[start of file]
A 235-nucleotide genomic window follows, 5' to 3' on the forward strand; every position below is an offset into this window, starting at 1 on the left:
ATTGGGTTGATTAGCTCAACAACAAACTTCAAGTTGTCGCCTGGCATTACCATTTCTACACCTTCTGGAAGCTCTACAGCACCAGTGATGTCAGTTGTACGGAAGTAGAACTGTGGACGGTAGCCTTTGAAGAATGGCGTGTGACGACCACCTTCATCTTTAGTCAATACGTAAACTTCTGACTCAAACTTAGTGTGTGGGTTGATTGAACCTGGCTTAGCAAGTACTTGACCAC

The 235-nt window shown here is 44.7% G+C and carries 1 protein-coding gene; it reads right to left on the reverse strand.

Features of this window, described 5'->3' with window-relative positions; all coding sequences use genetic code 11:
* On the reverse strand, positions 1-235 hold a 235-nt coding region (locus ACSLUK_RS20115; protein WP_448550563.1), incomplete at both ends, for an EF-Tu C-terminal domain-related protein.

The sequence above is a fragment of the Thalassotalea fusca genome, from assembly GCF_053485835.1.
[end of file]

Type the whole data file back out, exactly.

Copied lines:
A 235-nucleotide genomic window follows, 5' to 3' on the forward strand; every position below is an offset into this window, starting at 1 on the left:
ATTGGGTTGATTAGCTCAACAACAAACTTCAAGTTGTCGCCTGGCATTACCATTTCTACACCTTCTGGAAGCTCTACAGCACCAGTGATGTCAGTTGTACGGAAGTAGAACTGTGGACGGTAGCCTTTGAAGAATGGCGTGTGACGACCACCTTCATCTTTAGTCAATACGTAAACTTCTGACTCAAACTTAGTGTGTGGGTTGATTGAACCTGGCTTAGCAAGTACTTGACCAC

The 235-nt window shown here is 44.7% G+C and carries 1 protein-coding gene; it reads right to left on the reverse strand.

Features of this window, described 5'->3' with window-relative positions; all coding sequences use genetic code 11:
* On the reverse strand, positions 1-235 hold a 235-nt coding region (locus ACSLUK_RS20115; protein WP_448550563.1), incomplete at both ends, for an EF-Tu C-terminal domain-related protein.

The sequence above is a fragment of the Thalassotalea fusca genome, from assembly GCF_053485835.1.